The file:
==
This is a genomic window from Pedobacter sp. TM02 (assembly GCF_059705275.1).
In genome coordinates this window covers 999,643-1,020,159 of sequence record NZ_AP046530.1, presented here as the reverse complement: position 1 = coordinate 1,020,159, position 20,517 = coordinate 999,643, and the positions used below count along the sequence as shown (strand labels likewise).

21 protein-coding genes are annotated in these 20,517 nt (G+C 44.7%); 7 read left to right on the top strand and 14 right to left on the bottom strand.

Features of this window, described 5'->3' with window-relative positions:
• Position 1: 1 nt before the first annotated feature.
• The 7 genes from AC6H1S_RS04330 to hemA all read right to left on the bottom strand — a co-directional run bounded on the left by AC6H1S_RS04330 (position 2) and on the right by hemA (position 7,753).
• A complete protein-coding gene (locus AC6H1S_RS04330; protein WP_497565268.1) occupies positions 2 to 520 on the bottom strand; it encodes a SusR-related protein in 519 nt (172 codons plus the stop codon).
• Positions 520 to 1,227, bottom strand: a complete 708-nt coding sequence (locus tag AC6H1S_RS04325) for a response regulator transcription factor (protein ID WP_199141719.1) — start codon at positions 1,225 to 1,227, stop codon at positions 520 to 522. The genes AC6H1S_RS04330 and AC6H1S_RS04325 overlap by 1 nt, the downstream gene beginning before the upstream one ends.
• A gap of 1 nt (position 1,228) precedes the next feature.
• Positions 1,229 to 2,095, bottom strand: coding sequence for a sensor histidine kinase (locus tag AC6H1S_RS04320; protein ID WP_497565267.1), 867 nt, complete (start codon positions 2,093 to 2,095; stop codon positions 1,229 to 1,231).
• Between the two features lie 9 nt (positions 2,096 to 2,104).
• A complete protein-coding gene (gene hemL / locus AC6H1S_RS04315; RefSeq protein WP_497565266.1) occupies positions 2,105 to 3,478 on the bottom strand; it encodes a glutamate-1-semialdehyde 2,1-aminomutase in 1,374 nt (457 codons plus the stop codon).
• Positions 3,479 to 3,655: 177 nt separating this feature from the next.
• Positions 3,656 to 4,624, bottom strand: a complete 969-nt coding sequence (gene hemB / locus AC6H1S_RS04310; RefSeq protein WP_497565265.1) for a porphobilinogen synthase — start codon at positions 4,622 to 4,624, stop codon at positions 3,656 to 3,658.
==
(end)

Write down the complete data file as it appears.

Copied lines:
This is a genomic window from Pedobacter sp. TM02 (assembly GCF_059705275.1).
In genome coordinates this window covers 999,643-1,020,159 of sequence record NZ_AP046530.1, presented here as the reverse complement: position 1 = coordinate 1,020,159, position 20,517 = coordinate 999,643, and the positions used below count along the sequence as shown (strand labels likewise).

21 protein-coding genes are annotated in these 20,517 nt (G+C 44.7%); 7 read left to right on the top strand and 14 right to left on the bottom strand.

Features of this window, described 5'->3' with window-relative positions:
• Position 1: 1 nt before the first annotated feature.
• The 7 genes from AC6H1S_RS04330 to hemA all read right to left on the bottom strand — a co-directional run bounded on the left by AC6H1S_RS04330 (position 2) and on the right by hemA (position 7,753).
• A complete protein-coding gene (locus AC6H1S_RS04330; protein WP_497565268.1) occupies positions 2 to 520 on the bottom strand; it encodes a SusR-related protein in 519 nt (172 codons plus the stop codon).
• Positions 520 to 1,227, bottom strand: a complete 708-nt coding sequence (locus tag AC6H1S_RS04325) for a response regulator transcription factor (protein ID WP_199141719.1) — start codon at positions 1,225 to 1,227, stop codon at positions 520 to 522. The genes AC6H1S_RS04330 and AC6H1S_RS04325 overlap by 1 nt, the downstream gene beginning before the upstream one ends.
• A gap of 1 nt (position 1,228) precedes the next feature.
• Positions 1,229 to 2,095, bottom strand: coding sequence for a sensor histidine kinase (locus tag AC6H1S_RS04320; protein ID WP_497565267.1), 867 nt, complete (start codon positions 2,093 to 2,095; stop codon positions 1,229 to 1,231).
• Between the two features lie 9 nt (positions 2,096 to 2,104).
• A complete protein-coding gene (gene hemL / locus AC6H1S_RS04315; RefSeq protein WP_497565266.1) occupies positions 2,105 to 3,478 on the bottom strand; it encodes a glutamate-1-semialdehyde 2,1-aminomutase in 1,374 nt (457 codons plus the stop codon).
• Positions 3,479 to 3,655: 177 nt separating this feature from the next.
• Positions 3,656 to 4,624, bottom strand: a complete 969-nt coding sequence (gene hemB / locus AC6H1S_RS04310; RefSeq protein WP_497565265.1) for a porphobilinogen synthase — start codon at positions 4,622 to 4,624, stop codon at positions 3,656 to 3,658.